John Horgan offers a defense of the science philosopher who made “paradigm shift” an everyday term, by James McClellan, a different early Seventies student from Errol Morris, the one at whom he flung an ashtray back then:
Back then science was seen as having a distinct method and as the triumphant and seamless layering of one secure brick of knowledge on top of another. Whatever else we may think of Kuhn’s Structure of 1962, he killed Whiggism. He showed once and for all that the history of science has been marked by fundamental discontinuities (revolutions), and he was supremely creative in outlining processes involved in scientific change. These are major and incontrovertible contributions to our understanding of science and its history…
Of course, all that came crashing down, Errol and Steven Weinberg notwithstanding, when it became clear that science is fundamentally a social activity and scientific claims are socially constructed by practitioners, admittedly trying their best to say something solid about the natural world around us. Kuhn’s views of 1962 had to be fitted in to and defended in this radically new intellectual context. He did his best despite the disdain of establishment philosophers, who never accepted him as a legitimate voice. …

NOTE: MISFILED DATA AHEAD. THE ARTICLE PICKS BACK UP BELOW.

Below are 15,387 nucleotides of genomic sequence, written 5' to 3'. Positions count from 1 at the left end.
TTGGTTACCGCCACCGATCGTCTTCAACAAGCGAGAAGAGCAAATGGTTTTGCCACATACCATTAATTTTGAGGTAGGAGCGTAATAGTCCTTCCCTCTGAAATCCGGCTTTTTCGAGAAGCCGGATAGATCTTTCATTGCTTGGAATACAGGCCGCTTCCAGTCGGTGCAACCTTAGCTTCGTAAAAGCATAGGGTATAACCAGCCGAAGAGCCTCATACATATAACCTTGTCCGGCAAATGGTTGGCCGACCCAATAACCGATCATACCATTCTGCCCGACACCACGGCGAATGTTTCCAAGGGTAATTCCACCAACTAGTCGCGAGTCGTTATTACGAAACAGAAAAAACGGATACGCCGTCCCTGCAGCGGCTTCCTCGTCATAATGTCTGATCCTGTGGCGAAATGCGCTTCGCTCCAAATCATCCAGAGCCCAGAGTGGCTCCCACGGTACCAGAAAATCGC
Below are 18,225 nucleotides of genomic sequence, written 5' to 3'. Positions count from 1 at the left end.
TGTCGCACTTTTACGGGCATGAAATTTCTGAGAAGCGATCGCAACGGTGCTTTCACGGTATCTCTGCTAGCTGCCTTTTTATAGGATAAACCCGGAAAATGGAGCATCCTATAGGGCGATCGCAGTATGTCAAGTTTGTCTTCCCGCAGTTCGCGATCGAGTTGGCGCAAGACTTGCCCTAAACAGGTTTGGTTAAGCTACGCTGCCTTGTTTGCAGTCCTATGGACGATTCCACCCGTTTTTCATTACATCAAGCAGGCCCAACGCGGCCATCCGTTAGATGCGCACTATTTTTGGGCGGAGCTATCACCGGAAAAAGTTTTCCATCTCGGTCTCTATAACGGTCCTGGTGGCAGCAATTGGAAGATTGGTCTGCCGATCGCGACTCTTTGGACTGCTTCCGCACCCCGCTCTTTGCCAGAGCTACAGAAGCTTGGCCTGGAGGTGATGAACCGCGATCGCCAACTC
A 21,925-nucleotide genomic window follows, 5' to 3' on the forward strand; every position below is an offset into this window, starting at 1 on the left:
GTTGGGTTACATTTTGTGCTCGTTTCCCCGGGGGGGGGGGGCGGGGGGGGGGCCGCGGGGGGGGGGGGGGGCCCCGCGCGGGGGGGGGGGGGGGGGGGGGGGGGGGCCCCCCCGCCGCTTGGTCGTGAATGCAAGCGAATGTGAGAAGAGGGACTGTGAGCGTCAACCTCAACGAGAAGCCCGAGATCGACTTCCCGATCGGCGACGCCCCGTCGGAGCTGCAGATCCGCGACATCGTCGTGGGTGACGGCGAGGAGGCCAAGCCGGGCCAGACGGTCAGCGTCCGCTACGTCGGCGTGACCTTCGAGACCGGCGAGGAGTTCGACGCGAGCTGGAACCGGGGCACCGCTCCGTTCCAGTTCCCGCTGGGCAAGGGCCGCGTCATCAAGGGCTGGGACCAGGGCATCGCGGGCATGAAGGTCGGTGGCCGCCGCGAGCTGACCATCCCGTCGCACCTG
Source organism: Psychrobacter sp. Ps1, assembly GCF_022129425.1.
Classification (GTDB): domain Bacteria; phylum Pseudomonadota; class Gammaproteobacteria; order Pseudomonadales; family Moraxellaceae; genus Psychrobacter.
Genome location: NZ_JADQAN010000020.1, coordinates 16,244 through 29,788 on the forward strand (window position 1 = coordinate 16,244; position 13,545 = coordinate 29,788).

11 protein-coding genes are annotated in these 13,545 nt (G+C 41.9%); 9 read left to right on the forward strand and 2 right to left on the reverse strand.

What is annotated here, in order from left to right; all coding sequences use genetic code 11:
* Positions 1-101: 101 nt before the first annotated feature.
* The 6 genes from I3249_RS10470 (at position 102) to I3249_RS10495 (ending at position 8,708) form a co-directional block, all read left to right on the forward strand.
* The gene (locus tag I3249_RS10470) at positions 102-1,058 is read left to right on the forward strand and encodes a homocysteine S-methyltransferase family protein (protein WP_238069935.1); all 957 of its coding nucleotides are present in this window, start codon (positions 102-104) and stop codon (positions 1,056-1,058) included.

If Errol or Kripke or anyone can tell me something absolutely objective and unchanging about what’s out there in the natural world, I sincerely want to hear and believe that. Maybe I should (re)turn to Jesus. John Horgan, “Thomas Kuhn Wasn’t So Bad” at Scientific American
Hold that last thought (?). Maybe. McClellan could otherwise end up arguing whether he is more conscious than his coffee mug. That is the trajectory; the question is, what role did Kuhn really play?
Follow UD News at Twitter!
Flung an ashtray? See: Was philosopher of science Thomas Kuhn “evil”?
Darwinism’s Influence On Philosopher Of Science Thomas Kuhn (a friend thinks it’s relevant)
Is there life Post-Truth?